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Southern Historical Society Papers, Volume 17. (ed. Reverend J. William Jones), chapter 1.14 (search)
W. Royall, Lem Sclater, Howard Saunders, Robert Stiles, W. H. Tatum, John C. Tatum, Charles L. Todd, John Todd, Richard C. Wortham, J. Peter Williams, Frederick H. Williams, Thomas B. Wyatt, Charles E. Wingo. Second Company Howitzers.—Lieutenant William L. Shephard, Lieutenant Wallace McRae, Lieutenant Lewis Booker, E. J. Bosher, Thomas Booker, T. Roberts Baker, Luther R. Barnes, H. Y. H. Barnes, Robert S. Bosher, George L. Christian, Samuel S. Carter, Charles T. Crane, Henry Crane, Alexander Duval, John S. Ellett, L. B. Franklin, James A. Grigg, Samuel Gouldin, George P. Hughes, Stephen B. Hughes, Frank D. Hill, S. Horace Hawes, Julian McCarthy, William H. McCarthy, Carlton McCarthy, Polk Miller, William J. Mann, Joseph E. Maxey, J. Blythe Moore, James G. Tinsley, Lucien B. Tatum, John Waldrop, Joseph G. Williams, J. A. Yates. Third Company Howitzers.—Capt. B. H. Smith, Capt. Henry C. Carter, A. J. Andrews, T. V. Brooke, R. Brooke, Heber Bullington, William B. Courtney, E. S.
From Washington. Washington, April 8. --Alexander Duval is appointed Collector of Customs at Richmond. The State Department replied to-day to the Confederate Commissioners, declining to receive them officially, but expressing deference for them as gentlemen. The Secretary indicated a peaceful policy on the part of the Government, declaring a purpose only to defend when assailed. The Commissioners' reply was of such a character as to require a continuation of the correspondence. It is not known when the Commissioners will leave — not, however, for some days.
Liberty Restricted. --Mr. Alex. Duval was summoned before the Mayor on Saturday for allowing two goats of his to go at large, to the annoyance of the public. The summons was dismissed, the owner promising to keep them up in future.
ancis S. Childress, arrested for incendiary language, was acquitted. C. ventilated, on a previous occasion, some doctrine that he said was from the Scripture, which the Mayor took occasion to tell him yesterday had better be reserved for a more convenient season. The incendiary remarks attributed to C., it is due to him to say, were partly discredited by witnesses of repute. He has been restored to his place as one of the city employees. A fine of five dollars was scored up against Alex. Duval, as the owner of two goats that had caused great havoc among the shrubbery on the Capitol Square. Bill, slave of C. A. Rose, was ordered a whipping, for assaulting Frank Craven, a watchman at the Danville depot, whose orders he had refused to obey. He had been beaten by Craven afterwards, as well as thrashed by order of the authorities of the road, previously to being handed over to the Mayor. Jim Madison, colored, drunk, disorderly, drunk, disorderly, and trespassing on John E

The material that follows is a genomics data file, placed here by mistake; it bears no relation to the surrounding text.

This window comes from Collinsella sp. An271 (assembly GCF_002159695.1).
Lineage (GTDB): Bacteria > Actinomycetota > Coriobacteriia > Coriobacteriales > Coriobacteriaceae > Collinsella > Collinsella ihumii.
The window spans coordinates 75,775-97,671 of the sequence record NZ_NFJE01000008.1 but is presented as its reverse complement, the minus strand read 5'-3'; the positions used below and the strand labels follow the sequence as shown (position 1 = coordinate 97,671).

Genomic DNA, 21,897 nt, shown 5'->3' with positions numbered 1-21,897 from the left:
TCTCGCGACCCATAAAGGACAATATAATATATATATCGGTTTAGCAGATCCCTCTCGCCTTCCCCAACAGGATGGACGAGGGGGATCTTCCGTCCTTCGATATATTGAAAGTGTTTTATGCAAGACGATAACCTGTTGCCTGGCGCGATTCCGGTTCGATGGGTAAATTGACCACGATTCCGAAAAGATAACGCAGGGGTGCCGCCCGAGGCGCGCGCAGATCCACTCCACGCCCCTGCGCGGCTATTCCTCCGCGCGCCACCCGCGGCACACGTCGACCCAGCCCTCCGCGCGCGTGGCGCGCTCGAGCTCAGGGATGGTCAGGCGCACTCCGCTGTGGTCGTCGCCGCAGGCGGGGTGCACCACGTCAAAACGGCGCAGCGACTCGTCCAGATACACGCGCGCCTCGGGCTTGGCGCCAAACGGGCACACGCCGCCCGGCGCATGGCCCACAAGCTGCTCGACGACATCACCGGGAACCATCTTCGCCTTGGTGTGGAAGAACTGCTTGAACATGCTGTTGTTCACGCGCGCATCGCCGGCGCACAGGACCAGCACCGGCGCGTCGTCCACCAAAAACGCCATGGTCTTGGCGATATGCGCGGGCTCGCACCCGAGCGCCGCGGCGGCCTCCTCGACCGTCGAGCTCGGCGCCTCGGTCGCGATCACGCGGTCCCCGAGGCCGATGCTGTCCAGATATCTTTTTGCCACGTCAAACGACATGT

C. S. District Court. --This Court resumed its sessions yesterday, Judge Halyburton presiding. Col. Blanton Duncan, of Kentucky, qualified to practice law at the bar of the Court by taking the several oaths required by law. A grand jury was impaneled and John L. Tate sworn in as foreman. Papers and witnesses in several cases were sent before them. No presentments were made, the grand jury adjourning until to-day. A petition was filed against Isaac & Griffin B. Davenport, to affect the property of Rowley, Ashburner & Co., alien enemies, and against Alex. Duval, in the matter of Irving Hall and G. K. Hull, who are alleged to be residing in New Jersey, or some other State at war with the Southern Confederacy.
n heaps, were rapidly burning. Mr. Dudley returned to Richmond for aid to extricate the engine, and the other two gentlemen, having crossed the swamp, reached Duval's, a Yankee camp, near Mr. Duval's residence. Here we found a large number of tents standing, and piled around were boxes of axes, shovels, spades, and scythe blaMr. Duval's residence. Here we found a large number of tents standing, and piled around were boxes of axes, shovels, spades, and scythe blades, together with anvils, vices, and all sorts of implements for a smithy, as well as carpenter's tools. Smith a forges had been set up and ovens constructed, and all the arrangements indicated great industry and energy on the part of the occupants. The Yankees did great damage on Mr. Duval's premises; they sent his negroes to cMr. Duval's premises; they sent his negroes to cut down his oats, and gave him a due bill payable at the White House, which he presented in due course, but was only laughed at for his pains. They gutted and desecrated a church in the neighborhood, and conducted themselves in a most arrogant manner. The Yankees evidently retreated in hot haste along the railroad. The woods